The top tier of the 52m Malwiya tower was blown off in an attack by fighters, said police Lieutenant Colonel Mahmud Muhammad on Friday.
The explosion left debris on the tower's winding ramps and a jagged hole on the top level, an AFP reporter said. The unique yellow sandstone tower in Samarra, an ancient city on the banks of the Tigris river, was completed in 850 CE by the Islamic Abbasid dynasty.
US troops had been stationed in the tower until two weeks ago. US and Iraqi troops had draped an Iraqi flag from the minaret after retaking Samarra from rebels last October, and locals accused US forces of using it as a sniper position.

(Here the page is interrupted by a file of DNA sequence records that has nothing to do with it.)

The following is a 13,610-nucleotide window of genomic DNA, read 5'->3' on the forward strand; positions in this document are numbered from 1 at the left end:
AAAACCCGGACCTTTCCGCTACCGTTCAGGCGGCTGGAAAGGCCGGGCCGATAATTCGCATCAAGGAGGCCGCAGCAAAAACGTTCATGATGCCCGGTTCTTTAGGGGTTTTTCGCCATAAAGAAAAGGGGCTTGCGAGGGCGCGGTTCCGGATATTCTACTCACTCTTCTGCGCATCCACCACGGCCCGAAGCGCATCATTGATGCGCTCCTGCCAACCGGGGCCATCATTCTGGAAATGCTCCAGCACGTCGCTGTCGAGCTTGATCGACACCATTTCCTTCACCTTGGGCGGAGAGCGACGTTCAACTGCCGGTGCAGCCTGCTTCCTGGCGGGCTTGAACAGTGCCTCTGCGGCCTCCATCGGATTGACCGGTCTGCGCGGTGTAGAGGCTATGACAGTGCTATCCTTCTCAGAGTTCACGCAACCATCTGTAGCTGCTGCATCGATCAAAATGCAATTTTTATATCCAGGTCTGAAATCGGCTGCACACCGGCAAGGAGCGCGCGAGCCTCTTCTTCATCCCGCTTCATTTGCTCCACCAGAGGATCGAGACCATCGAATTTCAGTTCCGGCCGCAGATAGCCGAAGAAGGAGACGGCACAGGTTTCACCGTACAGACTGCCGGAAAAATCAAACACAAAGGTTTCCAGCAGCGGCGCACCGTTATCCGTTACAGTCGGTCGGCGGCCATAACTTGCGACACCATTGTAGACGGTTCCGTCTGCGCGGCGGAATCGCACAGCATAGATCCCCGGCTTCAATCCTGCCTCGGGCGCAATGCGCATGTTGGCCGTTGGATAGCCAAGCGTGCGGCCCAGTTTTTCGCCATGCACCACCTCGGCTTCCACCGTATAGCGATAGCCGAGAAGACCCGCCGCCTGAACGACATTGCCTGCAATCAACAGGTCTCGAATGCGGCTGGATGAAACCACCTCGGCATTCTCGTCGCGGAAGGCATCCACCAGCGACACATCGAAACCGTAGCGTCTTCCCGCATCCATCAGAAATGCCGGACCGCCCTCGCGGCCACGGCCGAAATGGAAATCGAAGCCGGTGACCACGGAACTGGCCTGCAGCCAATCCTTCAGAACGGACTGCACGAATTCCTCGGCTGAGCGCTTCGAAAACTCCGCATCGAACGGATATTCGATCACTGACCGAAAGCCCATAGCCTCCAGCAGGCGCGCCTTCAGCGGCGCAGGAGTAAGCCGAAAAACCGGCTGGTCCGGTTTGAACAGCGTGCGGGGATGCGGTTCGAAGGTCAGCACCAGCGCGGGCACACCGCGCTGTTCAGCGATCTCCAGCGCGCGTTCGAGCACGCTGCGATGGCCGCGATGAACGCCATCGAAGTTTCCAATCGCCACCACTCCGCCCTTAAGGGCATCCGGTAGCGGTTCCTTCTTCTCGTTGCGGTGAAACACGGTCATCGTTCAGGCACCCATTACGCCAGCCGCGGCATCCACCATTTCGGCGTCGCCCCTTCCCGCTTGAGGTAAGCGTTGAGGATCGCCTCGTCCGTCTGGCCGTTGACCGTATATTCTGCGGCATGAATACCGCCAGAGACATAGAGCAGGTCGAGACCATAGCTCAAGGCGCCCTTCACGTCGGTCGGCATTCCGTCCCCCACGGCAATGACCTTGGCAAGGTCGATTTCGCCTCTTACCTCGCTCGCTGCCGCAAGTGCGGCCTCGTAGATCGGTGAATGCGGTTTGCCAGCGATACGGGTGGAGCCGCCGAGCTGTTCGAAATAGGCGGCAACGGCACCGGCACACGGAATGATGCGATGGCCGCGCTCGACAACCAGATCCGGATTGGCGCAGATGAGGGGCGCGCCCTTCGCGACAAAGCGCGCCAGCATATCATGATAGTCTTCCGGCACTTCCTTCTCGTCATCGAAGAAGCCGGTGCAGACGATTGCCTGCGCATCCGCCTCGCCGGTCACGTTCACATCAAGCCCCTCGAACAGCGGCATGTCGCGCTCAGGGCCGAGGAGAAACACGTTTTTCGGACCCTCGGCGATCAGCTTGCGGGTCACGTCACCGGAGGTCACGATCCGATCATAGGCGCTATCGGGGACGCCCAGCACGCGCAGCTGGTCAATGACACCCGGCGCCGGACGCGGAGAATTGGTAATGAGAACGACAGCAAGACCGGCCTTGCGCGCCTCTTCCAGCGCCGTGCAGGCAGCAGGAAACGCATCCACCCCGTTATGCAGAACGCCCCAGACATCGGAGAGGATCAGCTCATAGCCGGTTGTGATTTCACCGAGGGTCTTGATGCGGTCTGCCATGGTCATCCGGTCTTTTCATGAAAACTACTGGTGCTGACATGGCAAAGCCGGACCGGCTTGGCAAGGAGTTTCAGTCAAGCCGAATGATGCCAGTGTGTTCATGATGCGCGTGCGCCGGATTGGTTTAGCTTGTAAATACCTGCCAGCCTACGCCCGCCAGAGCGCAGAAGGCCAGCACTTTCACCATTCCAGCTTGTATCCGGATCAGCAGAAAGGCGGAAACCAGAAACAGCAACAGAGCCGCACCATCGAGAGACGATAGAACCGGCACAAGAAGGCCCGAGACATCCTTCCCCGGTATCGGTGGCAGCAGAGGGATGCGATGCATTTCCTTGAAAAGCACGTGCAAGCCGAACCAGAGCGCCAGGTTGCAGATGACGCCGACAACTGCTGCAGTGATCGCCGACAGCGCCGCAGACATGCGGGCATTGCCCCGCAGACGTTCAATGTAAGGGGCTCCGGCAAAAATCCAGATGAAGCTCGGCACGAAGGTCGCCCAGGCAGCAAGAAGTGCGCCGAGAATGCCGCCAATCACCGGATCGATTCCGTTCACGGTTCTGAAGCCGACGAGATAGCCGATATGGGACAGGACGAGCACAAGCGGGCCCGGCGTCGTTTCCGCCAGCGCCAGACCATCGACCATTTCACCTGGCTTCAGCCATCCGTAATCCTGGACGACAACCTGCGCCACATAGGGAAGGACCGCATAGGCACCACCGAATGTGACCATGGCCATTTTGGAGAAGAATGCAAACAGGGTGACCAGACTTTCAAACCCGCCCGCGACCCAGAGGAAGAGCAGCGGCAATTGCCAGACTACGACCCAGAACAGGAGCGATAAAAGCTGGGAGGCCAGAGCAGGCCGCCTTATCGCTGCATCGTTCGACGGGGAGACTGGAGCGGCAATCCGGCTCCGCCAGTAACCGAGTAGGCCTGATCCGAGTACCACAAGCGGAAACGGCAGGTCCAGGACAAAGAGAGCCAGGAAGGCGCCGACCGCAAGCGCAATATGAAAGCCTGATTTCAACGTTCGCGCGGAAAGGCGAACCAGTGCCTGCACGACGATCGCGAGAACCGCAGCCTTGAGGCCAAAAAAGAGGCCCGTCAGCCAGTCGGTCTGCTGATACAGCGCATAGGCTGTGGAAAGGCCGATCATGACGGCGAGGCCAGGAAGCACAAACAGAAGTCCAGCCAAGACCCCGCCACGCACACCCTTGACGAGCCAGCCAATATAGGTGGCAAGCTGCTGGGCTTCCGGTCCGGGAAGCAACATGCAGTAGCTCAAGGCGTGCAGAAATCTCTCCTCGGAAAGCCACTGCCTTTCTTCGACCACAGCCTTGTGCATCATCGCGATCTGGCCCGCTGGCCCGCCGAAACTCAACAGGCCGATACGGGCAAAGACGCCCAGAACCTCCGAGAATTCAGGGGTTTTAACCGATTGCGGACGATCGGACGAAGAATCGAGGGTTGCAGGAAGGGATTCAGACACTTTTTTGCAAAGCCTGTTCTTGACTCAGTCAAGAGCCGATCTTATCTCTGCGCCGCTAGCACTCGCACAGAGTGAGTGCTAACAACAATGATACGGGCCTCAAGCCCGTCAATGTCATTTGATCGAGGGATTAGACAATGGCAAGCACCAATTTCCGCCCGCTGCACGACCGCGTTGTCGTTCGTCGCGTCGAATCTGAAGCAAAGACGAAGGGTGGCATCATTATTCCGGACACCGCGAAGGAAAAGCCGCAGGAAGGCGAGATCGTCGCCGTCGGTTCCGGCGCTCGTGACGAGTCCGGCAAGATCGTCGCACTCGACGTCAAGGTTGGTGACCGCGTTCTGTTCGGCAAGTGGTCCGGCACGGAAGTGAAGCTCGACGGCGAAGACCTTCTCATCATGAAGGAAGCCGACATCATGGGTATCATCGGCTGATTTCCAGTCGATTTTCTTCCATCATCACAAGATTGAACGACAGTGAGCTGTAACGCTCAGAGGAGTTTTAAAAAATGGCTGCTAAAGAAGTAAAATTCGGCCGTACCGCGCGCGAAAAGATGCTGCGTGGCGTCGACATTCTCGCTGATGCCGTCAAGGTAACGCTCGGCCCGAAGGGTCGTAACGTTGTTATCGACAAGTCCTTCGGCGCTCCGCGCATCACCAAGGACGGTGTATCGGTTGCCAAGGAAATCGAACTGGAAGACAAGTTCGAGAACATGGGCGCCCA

The minaret, considered an architectural wonder, was built by Abbasid ruler or Caliph al-Mutawakkli after the dynasty made Samarra the seat of the Islamic world in the 8th century.
Iraq proposed that Unesco make the minaret a world heritage site in 2000. Famed British archaeologist Sir Mortimer Wheeler once paid a lavish tribute to the Malwiya minaret. "What matters most about the Samarra minaret is not its formal design, but its startling originality. Strikingly bold and simple in design, functional, elemental, finely proportioned, comfortable to the eye.
"Here we have in the ninth century many qualities which bridge the centuries. The Malwiya is truly a great and rather lonely masterpiece."
Many of Iraq's archaeology sites have been plundered by thieves or damaged by US-led military operations since the US invasion two years ago.